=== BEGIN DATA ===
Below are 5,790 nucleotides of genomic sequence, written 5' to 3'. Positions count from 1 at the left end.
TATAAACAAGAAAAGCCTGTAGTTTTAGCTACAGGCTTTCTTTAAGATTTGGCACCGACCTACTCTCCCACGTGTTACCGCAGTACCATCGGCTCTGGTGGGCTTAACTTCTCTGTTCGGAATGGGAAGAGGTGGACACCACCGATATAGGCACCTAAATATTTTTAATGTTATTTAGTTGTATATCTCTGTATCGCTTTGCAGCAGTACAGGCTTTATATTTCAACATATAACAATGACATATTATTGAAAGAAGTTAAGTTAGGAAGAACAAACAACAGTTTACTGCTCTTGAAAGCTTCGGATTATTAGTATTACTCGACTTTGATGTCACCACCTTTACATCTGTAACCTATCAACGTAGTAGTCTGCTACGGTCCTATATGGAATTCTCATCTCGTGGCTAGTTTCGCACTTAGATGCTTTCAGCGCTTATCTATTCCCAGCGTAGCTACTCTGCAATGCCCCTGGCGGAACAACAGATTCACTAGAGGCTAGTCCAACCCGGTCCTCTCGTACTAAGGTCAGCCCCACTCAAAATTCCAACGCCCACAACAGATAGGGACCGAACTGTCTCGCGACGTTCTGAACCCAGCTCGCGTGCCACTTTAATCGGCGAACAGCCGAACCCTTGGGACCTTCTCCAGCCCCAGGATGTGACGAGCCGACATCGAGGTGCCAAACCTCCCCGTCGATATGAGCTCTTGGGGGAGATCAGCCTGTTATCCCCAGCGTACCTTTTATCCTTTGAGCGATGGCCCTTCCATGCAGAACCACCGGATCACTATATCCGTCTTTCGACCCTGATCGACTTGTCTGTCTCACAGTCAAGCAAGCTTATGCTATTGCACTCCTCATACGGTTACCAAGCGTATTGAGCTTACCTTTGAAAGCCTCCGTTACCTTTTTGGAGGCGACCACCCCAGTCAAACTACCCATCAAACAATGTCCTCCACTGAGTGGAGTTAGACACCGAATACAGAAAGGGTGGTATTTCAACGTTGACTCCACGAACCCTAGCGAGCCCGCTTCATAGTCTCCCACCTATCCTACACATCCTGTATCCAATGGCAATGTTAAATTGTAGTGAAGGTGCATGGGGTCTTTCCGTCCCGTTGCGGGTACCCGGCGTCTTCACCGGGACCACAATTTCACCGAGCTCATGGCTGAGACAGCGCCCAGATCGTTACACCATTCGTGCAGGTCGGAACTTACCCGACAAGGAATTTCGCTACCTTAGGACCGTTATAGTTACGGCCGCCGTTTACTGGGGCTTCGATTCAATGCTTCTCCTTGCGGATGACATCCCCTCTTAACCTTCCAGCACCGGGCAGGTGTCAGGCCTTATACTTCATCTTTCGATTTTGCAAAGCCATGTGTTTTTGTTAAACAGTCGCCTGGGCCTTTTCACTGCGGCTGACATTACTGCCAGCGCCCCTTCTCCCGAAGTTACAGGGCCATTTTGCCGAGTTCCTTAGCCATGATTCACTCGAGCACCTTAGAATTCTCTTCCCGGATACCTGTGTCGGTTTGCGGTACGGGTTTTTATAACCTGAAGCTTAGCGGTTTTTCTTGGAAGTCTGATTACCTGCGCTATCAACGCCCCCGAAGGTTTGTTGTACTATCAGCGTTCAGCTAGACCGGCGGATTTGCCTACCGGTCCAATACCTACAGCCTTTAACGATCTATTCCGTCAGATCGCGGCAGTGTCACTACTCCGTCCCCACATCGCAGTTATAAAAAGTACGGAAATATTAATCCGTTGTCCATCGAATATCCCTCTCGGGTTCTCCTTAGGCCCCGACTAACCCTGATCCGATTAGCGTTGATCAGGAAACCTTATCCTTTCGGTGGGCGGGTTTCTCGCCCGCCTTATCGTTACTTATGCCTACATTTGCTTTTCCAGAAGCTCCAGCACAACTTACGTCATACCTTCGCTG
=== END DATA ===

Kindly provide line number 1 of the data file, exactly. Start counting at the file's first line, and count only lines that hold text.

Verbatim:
Below are 5,790 nucleotides of genomic sequence, written 5' to 3'. Positions count from 1 at the left end.